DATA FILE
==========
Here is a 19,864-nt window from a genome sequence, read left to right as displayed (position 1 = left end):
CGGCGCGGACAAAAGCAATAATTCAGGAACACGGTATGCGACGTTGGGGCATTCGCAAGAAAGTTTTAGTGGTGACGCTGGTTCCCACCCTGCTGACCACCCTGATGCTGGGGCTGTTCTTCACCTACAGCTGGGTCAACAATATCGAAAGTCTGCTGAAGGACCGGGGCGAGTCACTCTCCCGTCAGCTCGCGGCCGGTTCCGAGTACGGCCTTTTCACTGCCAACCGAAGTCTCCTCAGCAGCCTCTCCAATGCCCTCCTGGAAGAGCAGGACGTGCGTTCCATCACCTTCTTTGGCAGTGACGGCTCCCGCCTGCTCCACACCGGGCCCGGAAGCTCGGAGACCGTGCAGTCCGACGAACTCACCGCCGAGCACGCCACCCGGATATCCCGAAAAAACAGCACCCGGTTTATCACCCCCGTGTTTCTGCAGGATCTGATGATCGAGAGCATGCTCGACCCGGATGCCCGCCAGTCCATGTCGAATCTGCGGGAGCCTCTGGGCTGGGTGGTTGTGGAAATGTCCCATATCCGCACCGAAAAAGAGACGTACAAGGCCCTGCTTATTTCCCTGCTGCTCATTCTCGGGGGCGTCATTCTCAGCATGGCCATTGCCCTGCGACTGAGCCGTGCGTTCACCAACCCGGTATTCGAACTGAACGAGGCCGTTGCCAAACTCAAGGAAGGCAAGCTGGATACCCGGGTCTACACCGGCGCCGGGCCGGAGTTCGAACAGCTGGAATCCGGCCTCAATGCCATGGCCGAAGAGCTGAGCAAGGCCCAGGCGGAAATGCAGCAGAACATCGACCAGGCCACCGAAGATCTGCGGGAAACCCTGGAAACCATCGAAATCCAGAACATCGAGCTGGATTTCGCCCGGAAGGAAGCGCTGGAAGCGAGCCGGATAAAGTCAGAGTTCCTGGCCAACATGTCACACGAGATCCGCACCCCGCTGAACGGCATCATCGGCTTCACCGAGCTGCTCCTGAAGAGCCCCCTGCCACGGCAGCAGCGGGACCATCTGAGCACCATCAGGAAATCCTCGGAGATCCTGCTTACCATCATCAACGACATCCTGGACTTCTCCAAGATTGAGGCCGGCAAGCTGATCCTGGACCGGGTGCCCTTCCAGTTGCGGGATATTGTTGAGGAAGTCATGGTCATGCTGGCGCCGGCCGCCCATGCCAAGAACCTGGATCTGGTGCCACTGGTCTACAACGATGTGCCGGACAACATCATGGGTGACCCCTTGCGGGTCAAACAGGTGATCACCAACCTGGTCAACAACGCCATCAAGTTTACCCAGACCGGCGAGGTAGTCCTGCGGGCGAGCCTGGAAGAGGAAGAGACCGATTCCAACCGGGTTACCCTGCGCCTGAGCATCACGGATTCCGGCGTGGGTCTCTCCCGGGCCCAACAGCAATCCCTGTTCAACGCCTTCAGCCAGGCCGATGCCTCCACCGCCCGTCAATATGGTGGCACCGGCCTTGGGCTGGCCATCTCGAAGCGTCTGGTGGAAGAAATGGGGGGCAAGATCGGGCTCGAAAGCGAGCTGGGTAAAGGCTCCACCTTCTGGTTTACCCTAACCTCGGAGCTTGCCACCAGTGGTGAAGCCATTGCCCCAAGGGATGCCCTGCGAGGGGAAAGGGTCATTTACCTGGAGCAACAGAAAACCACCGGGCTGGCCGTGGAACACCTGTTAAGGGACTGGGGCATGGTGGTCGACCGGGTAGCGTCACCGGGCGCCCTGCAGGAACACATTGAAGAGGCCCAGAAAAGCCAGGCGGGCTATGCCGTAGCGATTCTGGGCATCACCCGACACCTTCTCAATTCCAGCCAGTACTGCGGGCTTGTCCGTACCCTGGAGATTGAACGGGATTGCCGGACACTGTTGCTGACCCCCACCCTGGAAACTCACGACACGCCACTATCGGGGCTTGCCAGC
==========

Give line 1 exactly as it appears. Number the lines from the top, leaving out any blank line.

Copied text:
Here is a 19,864-nt window from a genome sequence, read left to right as displayed (position 1 = left end):